227 Abolitionist Place: Brooklyn activists fight to stop Duffield Street house demolition

KAREN JUANITA CARRILLO | 3/26/2020, 8:03 a.m.
Activism is in the air on what seems like a quiet, nondescript street in Downtown Brooklyn. Demonstrators have been fighting ...
Joy Chatel, former owner of 227 Abolitionist Place KAREN JUANITA CARRILLO photo

Activism is in the air on what seems like a quiet, nondescript street in Downtown Brooklyn. Demonstrators have been fighting to save the house located at 227 Abolitionist Place (formerly known as Duffield Street) from an impending demolition.

227 Duffield is the former home. of Joy Chatel—and also the former home of 19th century anti-slavery

abolitionists, Thomas and Harriet Lee-Truesdell who had reportedly used the home as a station on the Underground Railroad. Chatel passed away on Jan. 8, 2014 but while she was alive, Chatel fought

battles against the Michael Bloomberg administration and millionaire developers to maintain her ownership of 227 Duffield.

When Bloomberg was mayor in 2004, NYC’s Economic Development Corporation (NYCEDC) announced that as part of its “Downtown Brooklyn Redevelopment Plan,” 227 Duffield and other nearby properties would be taken via eminent domain and demolished so that developers could create a new park and an underground parking lot.

The house, which was built between 1848-1850, had been owned by Thomas and Harriet Lee-Truesdell, prominent abolitionists during an era when people of African descent were being enslaved. Their role in the abolitionist movement, coupled with their relationships with other active abolitionists in Downtown Brooklyn, led New York City’s own researchers to conclude that the property was “quite possibly” linked to the Underground Railroad and the majority of historians commissioned by the city to review its research advocated for the home’s preservation.

Despite this historical documentation and the presence of several unexplainable architectural abnormalities in the sub-basements from 227-235 Duffield St., New York City initially concluded that the home’s historic significance did not warrant its preservation. But by 2007, in response to litigation brought by Chatel with the assistance of South Brooklyn Legal Services and Families United for Racial and Economic Equality (FUREE), the City agreed to redraw its economic development plans for Downtown Brooklyn so that the condemnation of 227 Duffield would not be necessary. To celebrate that victory, then-Councilwoman Letitia James co-sponsored a bill that renamed Duffield Street between Willoughby and Fulton streets “Abolitionist Place” in December 2007.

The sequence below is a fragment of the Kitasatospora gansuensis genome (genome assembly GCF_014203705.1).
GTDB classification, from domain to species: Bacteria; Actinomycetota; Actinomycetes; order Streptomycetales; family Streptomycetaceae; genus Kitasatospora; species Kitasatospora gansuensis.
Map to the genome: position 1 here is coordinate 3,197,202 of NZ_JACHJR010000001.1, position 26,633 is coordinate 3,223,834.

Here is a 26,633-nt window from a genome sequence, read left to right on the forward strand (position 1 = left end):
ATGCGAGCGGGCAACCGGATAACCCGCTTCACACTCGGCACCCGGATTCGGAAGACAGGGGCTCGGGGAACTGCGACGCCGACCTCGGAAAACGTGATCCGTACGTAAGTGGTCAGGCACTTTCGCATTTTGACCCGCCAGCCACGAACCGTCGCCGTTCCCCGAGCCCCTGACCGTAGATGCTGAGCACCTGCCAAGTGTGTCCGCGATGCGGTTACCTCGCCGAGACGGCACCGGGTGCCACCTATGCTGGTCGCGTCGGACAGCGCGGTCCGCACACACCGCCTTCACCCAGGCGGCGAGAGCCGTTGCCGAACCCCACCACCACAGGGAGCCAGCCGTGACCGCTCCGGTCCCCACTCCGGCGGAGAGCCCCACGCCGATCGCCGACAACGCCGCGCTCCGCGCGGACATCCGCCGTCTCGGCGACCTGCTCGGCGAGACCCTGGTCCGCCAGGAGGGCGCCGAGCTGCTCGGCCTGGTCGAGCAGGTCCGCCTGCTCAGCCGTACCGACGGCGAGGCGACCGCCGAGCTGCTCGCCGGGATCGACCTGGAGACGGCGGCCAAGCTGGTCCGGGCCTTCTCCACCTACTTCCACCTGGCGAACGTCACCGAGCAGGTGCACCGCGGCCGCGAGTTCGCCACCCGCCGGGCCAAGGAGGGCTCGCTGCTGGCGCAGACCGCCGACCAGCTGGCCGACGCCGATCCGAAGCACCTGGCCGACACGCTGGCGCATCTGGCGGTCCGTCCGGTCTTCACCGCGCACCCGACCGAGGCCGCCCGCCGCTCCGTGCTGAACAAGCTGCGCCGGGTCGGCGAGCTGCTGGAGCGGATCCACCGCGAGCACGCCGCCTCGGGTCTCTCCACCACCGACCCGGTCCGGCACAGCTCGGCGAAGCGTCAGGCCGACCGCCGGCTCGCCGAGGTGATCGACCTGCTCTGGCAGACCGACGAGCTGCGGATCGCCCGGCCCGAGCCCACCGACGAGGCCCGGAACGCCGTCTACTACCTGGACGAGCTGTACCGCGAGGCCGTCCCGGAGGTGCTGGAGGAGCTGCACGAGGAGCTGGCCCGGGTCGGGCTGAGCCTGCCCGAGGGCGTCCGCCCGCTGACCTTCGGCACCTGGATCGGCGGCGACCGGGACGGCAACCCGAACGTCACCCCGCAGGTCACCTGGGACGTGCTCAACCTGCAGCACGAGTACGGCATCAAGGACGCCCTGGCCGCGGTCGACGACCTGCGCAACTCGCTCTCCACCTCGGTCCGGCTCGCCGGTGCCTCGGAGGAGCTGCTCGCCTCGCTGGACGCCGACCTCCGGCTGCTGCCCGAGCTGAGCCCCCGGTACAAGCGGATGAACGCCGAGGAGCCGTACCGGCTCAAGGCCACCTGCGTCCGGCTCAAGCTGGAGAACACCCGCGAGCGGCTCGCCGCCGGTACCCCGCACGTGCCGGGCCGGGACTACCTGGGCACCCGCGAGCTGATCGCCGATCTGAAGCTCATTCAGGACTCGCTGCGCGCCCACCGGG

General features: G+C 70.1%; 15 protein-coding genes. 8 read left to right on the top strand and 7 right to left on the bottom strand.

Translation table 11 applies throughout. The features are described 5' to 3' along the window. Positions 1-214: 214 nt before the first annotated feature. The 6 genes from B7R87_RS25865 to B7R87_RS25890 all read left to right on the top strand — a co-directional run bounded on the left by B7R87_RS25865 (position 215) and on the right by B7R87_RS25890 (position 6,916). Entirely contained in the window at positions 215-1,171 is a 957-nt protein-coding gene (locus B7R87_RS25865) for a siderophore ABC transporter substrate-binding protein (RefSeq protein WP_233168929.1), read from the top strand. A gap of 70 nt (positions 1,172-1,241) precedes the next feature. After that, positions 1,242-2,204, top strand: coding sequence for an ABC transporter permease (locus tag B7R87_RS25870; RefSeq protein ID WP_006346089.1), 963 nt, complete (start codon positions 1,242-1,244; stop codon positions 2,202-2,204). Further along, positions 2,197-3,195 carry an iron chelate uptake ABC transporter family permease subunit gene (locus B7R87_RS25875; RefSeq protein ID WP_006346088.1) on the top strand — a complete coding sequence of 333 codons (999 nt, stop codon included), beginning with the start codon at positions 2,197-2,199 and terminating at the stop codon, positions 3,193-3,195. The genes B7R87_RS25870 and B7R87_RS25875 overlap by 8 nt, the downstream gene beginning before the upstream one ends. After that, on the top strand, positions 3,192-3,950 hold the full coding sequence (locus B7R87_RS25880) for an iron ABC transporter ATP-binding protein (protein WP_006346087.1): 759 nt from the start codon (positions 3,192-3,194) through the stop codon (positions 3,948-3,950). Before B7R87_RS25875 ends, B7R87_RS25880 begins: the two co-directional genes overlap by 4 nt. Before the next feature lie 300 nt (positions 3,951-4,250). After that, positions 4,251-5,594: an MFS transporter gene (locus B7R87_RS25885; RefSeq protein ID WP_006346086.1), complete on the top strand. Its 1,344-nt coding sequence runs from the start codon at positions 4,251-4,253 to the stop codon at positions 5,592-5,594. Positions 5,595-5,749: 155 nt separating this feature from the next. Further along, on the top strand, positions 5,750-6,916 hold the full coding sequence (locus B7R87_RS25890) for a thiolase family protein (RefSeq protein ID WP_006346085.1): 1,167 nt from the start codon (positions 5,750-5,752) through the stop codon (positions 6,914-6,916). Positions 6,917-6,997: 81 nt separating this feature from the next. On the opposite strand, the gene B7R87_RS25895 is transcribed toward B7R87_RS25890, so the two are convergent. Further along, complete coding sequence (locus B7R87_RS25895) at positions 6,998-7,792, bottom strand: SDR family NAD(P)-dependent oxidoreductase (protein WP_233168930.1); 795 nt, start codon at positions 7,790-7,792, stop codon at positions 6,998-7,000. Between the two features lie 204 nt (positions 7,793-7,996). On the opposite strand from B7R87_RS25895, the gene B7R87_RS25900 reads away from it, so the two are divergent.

Today the house sits one block away from Brooklyn’s City Point mall; it’s on a street with three new hotels and a few recently opened luxury rental buildings. 227 Duffield is today, though, again under threat because the house’s new owner, Samiel Hanasab, has filed demolition permits and plans to build a 13-story, 21-unit apartment building in its place, according to the website Brownstoner.

"We got involved with this back in May 2019,” Anna Donn, executive assistant and program associate at Circle for Justice Innovations (CJI), noted in a recent interview. “We work 2 blocks away and our director, Aleah Bacquie Vaughn, would pass the house every day while walking to work. She saw the references to slavery and the picture of Harriet Tubman and since we work on issues like mass incarceration we obviously made the connection between slavery and criminalization and incarceration issues today.”

Donn said CJI began reaching out to local elected officials, activist organizations like FUREE, and anti-gentrification groups like Equality for Flatbush.

Since last year, activists have been visibly marching to save the house: this past Feb. 22, the group Friends of Abolitionist Place called for the building’s landmarking. Friends of Abolitionist Place have also started a Change.org petition and a GoFundMe page to raise $5 million and buy the property back from Hanasab.

Imani Keith Henry, founder of Equality for Flatbush, explained, “We want to have this house saved, landmarked, and made into a museum. In late January we heard that the LDC was going to rule

against saving it, so on February 3 we launched the ‘Abolitionist Challenge.’ We have multiple strategies and we’re using multiple direct actions to save this house: we’ve been speaking out to media, at churches, at film festivals—we’re out talking to the world about this in all the ways

that we can.”

Most recently, NYC First Lady Chirlane McCray spoke out about the need to preserve 227 Abolitionist Place. McCray is on record urging that the Landmarks Preservation Commission review the significance of the property. And Jason Salmon, a former staff member for State Senator Velmanette Montgomery who is now campaigning to take her place epresenting Brooklyn’s 25th District, sent a letter to the LPC on Feb. 27 also urging the organization “to do the right thing and declare the home of the Truesdell’s on 227 Duffield St. a historical landmark.”